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Ruby, our 5 year old basset is limping. It's her front left leg or paw; can't really tell.

It happened once when she was a baby and then it went away. Happened again about a month ago and it went away the very next day.

Now, it's been going on 2 full days and I made a vet appt for her but she can't get in until Monday morning.

She's still wagging but we're concerned. Will keep you all posted.

Ruby's mommy
 

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Good luck to Ruby - let me know what the vet says. Our 8-month-old basset, Norton, has been limping for THREE full months! It's his front right paw. The first time I took him to the vet, he examined the paw and saw nothing wrong, thought maybe it was just a pulled muscle. I tried giving him glucosamine chondroitin every day. But it didn't go away.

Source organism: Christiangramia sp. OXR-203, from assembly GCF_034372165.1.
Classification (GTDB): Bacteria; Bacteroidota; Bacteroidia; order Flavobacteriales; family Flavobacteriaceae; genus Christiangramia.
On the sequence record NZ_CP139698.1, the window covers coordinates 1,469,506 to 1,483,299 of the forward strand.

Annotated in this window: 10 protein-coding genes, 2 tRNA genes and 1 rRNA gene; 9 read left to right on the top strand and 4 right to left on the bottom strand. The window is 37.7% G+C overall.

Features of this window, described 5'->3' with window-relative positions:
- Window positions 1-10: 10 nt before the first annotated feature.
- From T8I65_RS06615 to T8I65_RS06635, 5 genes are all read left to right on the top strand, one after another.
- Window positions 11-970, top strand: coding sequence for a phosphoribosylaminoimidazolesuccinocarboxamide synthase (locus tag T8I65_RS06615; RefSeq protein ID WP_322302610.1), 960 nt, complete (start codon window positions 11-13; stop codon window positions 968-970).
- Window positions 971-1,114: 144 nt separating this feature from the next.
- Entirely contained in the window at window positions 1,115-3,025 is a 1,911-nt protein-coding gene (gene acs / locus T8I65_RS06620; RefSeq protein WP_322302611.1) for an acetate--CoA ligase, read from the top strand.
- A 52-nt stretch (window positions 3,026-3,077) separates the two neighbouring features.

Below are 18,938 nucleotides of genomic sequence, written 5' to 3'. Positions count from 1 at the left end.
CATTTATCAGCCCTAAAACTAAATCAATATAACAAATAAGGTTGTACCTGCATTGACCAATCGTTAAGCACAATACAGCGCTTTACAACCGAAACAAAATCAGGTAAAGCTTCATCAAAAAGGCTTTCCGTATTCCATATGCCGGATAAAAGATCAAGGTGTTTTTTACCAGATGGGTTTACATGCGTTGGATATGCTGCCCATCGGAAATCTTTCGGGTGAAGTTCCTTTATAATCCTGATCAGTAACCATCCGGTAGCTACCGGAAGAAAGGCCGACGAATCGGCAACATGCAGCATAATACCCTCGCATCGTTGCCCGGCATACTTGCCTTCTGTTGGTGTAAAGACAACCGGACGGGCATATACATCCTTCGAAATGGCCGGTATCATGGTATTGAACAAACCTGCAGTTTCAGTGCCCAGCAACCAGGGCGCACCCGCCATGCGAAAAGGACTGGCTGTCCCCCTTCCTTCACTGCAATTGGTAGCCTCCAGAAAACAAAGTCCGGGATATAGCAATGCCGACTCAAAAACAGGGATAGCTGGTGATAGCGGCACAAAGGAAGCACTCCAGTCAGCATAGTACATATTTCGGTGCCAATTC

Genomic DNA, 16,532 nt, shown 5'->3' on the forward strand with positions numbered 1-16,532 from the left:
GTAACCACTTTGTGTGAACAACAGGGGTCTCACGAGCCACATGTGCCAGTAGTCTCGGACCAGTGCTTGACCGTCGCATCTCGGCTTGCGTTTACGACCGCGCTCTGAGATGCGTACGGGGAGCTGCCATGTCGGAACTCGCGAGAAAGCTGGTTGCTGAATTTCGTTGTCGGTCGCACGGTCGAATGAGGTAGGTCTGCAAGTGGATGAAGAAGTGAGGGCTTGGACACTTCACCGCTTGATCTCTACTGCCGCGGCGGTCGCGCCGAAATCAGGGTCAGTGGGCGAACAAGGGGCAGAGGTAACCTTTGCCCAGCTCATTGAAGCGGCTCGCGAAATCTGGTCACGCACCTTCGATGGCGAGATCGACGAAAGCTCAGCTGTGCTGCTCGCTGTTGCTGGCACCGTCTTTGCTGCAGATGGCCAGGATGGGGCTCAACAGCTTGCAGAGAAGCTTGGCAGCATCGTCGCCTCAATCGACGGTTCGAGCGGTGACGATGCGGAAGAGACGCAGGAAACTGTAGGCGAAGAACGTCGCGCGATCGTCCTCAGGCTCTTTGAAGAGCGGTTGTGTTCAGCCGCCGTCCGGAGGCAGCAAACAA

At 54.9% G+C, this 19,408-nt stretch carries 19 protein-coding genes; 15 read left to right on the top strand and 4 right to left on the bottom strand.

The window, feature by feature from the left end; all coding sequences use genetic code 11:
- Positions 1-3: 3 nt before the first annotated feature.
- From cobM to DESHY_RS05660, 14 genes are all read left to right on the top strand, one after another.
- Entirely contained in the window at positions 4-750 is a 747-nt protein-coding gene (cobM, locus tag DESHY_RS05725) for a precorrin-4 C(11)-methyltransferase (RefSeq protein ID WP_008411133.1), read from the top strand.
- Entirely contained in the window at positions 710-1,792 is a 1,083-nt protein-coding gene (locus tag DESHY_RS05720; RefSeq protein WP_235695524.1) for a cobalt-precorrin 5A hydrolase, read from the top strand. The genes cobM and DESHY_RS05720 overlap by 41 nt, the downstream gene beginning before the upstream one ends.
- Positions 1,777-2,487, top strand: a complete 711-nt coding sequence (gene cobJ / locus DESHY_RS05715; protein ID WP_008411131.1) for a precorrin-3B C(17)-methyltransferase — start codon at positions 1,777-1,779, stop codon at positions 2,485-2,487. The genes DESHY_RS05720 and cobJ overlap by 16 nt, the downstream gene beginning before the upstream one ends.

So a few weeks ago, I took him in again. The vet did thorough X-rays to see if it was osteochondrosis or elbow dysplasia or something like that. Nope - the X-rays again showed nothing.

The vet put him on 10 days of Prednisone. After a couple of days, the limp magically went away - but only for two days. He had two limp-free days, but then the limp returned, even though he was still on the Prednisone.

I'm going to take him in again next week, but I feel very discouraged, because I don't know what the problem is. Yesterday he DID have an almost limp-free period in the afternoon (we had a nice walk and he was doing very well), but then the limp returned.